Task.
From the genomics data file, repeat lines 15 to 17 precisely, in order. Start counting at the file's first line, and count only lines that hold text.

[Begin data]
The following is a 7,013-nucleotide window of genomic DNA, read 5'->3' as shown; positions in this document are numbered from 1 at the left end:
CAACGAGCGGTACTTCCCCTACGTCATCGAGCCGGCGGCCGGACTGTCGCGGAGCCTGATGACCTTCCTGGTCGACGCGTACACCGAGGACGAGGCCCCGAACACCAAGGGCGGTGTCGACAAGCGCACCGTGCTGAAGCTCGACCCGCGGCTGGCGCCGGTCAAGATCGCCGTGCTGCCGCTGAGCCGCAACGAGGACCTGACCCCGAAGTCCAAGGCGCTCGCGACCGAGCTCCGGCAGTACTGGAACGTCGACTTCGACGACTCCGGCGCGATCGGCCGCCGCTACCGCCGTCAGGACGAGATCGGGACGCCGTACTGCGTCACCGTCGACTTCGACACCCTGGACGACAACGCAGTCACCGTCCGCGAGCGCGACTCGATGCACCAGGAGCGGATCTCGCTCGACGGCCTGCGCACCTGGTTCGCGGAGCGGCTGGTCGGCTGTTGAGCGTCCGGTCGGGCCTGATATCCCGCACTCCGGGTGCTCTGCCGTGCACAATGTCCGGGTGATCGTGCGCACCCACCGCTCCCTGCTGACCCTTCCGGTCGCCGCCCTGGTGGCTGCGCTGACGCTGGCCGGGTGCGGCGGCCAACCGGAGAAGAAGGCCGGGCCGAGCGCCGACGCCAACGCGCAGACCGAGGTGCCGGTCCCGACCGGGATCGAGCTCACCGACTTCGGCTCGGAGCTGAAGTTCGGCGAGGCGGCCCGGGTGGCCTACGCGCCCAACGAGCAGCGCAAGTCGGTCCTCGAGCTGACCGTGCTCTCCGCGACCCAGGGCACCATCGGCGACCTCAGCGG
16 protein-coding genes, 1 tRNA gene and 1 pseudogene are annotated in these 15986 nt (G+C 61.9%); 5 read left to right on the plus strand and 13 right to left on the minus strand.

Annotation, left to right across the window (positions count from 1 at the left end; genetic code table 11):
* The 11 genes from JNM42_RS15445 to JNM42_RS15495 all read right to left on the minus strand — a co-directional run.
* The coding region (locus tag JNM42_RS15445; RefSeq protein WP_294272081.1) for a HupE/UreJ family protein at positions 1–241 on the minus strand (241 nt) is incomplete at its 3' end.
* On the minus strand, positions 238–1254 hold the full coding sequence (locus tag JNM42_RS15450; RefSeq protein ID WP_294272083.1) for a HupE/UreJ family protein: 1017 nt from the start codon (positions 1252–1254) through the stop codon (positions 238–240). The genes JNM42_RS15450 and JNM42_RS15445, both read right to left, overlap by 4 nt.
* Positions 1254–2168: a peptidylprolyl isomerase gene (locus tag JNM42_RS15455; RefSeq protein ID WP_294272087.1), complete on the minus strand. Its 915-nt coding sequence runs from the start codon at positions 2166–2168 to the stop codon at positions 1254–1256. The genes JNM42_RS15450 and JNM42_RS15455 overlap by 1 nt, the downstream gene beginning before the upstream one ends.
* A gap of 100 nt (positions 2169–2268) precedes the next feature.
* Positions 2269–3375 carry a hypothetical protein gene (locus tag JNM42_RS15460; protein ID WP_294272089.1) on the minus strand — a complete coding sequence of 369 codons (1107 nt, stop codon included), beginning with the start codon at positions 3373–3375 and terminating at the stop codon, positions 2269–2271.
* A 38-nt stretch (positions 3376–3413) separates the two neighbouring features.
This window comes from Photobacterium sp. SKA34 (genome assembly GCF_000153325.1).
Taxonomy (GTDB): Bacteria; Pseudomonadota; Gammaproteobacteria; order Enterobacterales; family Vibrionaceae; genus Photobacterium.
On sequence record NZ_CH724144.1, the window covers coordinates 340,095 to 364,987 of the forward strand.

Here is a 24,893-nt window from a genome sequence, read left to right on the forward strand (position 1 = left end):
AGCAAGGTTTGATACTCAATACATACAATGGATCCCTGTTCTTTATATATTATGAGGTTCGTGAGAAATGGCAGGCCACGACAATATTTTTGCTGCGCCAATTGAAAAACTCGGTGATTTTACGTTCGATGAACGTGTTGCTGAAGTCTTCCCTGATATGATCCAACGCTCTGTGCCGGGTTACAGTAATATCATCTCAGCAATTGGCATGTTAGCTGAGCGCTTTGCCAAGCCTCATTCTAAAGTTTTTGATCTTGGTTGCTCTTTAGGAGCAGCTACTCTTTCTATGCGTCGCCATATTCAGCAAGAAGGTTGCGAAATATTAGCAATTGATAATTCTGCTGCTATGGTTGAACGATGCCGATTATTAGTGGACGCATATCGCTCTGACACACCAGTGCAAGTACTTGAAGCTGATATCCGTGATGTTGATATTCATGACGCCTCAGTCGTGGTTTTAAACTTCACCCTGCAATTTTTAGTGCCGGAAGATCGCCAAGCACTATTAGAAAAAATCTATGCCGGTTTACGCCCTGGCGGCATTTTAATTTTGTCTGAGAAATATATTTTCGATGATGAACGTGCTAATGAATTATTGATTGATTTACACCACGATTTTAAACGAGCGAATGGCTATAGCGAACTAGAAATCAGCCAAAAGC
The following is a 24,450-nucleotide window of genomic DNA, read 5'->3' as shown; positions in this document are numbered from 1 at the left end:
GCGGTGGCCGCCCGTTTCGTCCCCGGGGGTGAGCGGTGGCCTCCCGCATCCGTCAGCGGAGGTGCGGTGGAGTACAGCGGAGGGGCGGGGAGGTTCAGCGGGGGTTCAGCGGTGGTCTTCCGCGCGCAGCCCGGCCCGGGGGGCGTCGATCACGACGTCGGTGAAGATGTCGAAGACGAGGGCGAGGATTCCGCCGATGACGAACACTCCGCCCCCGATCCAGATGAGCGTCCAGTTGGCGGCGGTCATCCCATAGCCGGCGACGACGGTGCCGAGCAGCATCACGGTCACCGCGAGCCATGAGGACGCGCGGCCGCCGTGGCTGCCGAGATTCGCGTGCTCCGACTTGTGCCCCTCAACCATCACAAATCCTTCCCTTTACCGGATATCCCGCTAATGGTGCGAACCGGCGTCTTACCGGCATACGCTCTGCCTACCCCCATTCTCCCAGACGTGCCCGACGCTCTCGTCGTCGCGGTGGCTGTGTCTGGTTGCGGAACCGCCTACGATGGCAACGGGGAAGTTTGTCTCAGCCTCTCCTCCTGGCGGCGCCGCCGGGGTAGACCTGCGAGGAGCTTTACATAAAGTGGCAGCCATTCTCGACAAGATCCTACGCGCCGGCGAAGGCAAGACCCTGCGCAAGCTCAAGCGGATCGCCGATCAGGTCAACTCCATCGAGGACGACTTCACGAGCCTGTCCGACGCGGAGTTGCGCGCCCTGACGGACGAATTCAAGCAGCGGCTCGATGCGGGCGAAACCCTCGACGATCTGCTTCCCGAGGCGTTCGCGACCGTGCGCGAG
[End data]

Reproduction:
Here is a 24,893-nt window from a genome sequence, read left to right on the forward strand (position 1 = left end):
AGCAAGGTTTGATACTCAATACATACAATGGATCCCTGTTCTTTATATATTATGAGGTTCGTGAGAAATGGCAGGCCACGACAATATTTTTGCTGCGCCAATTGAAAAACTCGGTGATTTTACGTTCGATGAACGTGTTGCTGAAGTCTTCCCTGATATGATCCAACGCTCTGTGCCGGGTTACAGTAATATCATCTCAGCAATTGGCATGTTAGCTGAGCGCTTTGCCAAGCCTCATTCTAAAGTTTTTGATCTTGGTTGCTCTTTAGGAGCAGCTACTCTTTCTATGCGTCGCCATATTCAGCAAGAAGGTTGCGAAATATTAGCAATTGATAATTCTGCTGCTATGGTTGAACGATGCCGATTATTAGTGGACGCATATCGCTCTGACACACCAGTGCAAGTACTTGAAGCTGATATCCGTGATGTTGATATTCATGACGCCTCAGTCGTGGTTTTAAACTTCACCCTGCAATTTTTAGTGCCGGAAGATCGCCAAGCACTATTAGAAAAAATCTATGCCGGTTTACGCCCTGGCGGCATTTTAATTTTGTCTGAGAAATATATTTTCGATGATGAACGTGCTAATGAATTATTGATTGATTTACACCACGATTTTAAACGAGCGAATGGCTATAGCGAACTAGAAATCAGCCAAAAGC
The following is a 24,450-nucleotide window of genomic DNA, read 5'->3' as shown; positions in this document are numbered from 1 at the left end: